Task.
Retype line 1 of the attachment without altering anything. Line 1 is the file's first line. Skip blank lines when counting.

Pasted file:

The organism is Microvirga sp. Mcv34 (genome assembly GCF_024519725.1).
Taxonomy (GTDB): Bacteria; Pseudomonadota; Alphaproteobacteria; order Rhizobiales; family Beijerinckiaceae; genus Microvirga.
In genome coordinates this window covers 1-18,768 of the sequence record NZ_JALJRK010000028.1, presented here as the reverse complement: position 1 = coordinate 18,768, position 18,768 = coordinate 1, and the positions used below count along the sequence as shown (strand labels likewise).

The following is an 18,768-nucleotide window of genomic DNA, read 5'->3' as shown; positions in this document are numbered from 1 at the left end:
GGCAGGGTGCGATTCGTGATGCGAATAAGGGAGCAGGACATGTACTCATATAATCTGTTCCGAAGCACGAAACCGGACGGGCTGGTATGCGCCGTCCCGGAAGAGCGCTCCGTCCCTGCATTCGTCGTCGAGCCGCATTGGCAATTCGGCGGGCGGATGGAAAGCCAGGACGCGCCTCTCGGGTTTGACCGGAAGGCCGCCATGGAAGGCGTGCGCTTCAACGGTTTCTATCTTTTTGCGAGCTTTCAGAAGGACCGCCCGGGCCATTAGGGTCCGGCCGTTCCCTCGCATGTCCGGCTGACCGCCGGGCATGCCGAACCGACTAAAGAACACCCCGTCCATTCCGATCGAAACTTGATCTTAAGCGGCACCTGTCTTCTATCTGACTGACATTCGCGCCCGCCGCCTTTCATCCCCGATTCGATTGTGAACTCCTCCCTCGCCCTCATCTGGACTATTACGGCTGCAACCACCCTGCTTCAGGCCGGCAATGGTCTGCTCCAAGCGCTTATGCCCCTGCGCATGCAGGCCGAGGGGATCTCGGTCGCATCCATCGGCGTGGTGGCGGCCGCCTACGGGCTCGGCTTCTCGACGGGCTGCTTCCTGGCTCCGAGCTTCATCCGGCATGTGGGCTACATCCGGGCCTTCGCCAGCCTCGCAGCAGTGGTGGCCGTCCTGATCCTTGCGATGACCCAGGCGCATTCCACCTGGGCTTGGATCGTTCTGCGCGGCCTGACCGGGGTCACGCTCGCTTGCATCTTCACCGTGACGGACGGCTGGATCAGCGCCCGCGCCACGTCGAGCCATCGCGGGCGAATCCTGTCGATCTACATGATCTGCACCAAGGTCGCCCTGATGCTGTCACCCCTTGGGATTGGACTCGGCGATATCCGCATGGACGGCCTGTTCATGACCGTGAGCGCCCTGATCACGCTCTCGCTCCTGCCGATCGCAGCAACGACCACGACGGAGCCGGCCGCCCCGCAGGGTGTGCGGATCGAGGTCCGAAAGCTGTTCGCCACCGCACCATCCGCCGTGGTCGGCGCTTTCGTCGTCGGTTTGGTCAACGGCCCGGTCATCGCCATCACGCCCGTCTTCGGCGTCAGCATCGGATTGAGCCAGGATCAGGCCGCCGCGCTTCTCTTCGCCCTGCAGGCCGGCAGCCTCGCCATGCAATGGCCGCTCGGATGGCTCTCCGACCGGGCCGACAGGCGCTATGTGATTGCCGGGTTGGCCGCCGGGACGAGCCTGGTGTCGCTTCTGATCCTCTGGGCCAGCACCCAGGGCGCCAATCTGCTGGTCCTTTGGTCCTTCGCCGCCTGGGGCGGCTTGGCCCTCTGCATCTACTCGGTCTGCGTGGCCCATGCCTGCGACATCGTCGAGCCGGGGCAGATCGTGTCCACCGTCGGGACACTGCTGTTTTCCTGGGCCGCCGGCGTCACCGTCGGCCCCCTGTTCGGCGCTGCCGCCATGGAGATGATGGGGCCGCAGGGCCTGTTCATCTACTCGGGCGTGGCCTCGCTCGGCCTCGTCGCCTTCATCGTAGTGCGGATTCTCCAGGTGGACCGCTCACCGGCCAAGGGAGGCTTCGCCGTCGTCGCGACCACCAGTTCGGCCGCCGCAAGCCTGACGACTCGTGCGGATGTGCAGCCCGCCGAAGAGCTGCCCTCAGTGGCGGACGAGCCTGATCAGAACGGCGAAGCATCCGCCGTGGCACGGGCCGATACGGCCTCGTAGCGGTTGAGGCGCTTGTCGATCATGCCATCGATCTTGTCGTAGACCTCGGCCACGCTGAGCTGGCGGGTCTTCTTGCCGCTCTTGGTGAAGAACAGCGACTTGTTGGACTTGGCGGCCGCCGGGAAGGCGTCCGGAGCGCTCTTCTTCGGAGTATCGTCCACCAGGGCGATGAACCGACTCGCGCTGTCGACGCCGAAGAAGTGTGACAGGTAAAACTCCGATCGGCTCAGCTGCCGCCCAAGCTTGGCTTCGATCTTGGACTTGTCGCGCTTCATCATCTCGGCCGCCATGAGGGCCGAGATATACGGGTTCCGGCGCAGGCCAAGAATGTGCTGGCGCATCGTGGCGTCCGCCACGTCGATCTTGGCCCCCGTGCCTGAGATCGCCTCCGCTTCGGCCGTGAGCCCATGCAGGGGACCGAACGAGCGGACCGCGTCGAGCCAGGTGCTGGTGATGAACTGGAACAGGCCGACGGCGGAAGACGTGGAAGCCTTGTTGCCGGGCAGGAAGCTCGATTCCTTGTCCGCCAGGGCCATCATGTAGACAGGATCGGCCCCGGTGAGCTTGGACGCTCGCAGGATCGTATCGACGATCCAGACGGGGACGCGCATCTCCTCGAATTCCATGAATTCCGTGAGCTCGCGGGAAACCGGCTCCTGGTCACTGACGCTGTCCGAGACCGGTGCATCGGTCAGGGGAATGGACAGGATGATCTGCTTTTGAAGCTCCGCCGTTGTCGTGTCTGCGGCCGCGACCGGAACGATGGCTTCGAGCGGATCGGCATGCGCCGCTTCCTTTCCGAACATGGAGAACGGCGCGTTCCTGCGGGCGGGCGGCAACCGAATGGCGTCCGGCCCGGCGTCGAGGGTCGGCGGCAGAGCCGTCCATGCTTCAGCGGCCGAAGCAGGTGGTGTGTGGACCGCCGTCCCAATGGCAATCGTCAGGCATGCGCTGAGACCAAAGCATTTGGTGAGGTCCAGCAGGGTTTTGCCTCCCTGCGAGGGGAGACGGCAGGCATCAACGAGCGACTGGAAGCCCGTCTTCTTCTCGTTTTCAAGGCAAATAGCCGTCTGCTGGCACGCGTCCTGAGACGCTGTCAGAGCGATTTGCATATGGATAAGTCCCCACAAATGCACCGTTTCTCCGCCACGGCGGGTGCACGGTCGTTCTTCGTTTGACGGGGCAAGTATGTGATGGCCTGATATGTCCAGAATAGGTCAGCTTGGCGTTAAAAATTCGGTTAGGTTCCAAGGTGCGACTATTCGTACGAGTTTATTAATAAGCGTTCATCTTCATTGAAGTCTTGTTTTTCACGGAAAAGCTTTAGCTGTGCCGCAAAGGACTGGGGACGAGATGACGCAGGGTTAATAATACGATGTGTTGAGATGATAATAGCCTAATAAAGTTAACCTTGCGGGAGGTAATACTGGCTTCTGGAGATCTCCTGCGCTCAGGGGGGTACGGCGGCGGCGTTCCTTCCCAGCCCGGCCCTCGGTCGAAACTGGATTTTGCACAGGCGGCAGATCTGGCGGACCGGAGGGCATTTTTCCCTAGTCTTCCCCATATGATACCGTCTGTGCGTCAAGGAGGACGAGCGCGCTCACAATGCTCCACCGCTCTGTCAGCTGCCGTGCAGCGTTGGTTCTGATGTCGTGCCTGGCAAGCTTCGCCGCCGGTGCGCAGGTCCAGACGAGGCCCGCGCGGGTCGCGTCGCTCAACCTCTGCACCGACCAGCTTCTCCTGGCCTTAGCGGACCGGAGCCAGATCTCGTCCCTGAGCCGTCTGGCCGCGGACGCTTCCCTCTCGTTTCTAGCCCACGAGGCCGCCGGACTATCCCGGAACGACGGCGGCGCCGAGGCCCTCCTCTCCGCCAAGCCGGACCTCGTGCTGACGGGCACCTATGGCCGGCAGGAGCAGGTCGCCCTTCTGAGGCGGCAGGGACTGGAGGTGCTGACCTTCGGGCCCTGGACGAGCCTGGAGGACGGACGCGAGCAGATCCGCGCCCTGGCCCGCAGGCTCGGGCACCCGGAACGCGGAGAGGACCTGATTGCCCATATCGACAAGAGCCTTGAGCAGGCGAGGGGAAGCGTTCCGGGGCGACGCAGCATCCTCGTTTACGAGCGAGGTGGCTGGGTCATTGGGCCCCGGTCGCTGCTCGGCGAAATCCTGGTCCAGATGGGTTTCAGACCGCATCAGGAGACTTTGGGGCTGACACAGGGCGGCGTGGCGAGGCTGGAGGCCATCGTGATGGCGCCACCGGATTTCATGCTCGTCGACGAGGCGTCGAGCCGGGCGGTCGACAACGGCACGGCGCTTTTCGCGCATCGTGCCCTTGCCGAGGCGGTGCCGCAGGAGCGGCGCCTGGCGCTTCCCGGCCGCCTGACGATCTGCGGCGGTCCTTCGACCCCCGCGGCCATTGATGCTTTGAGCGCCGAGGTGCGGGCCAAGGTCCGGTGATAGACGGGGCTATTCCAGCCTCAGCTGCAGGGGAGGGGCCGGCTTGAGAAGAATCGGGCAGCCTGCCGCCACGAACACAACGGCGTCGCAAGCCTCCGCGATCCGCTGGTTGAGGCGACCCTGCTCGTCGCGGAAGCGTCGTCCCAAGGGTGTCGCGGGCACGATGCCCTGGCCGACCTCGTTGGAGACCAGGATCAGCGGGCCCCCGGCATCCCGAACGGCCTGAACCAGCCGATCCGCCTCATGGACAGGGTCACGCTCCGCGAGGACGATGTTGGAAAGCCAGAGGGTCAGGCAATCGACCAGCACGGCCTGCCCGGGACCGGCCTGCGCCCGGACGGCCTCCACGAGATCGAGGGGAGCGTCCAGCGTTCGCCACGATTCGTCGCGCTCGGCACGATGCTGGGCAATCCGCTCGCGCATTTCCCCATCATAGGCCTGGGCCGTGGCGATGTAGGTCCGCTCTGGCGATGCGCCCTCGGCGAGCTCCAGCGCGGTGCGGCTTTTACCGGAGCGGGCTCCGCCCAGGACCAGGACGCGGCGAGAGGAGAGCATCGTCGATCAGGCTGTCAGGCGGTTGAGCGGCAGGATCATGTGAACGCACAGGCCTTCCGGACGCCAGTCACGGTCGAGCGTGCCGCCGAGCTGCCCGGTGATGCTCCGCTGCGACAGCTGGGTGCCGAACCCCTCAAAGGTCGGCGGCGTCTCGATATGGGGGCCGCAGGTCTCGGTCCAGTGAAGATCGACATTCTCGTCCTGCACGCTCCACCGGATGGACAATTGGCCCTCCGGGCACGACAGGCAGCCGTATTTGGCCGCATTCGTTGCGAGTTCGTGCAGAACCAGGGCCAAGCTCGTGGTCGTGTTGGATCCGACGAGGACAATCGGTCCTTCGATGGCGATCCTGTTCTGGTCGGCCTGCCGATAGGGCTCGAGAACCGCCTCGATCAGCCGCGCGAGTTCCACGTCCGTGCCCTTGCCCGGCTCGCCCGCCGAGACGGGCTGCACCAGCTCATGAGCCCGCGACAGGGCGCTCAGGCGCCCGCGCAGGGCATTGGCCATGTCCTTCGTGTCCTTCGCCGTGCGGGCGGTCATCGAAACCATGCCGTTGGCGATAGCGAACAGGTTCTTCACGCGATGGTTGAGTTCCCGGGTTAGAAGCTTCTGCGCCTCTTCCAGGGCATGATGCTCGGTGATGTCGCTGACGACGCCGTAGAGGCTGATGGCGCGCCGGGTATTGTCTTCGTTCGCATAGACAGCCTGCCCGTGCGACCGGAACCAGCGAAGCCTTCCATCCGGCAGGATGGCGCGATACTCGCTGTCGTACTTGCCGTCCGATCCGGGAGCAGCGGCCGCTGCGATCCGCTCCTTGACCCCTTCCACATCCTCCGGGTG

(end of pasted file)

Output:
The organism is Microvirga sp. Mcv34 (genome assembly GCF_024519725.1).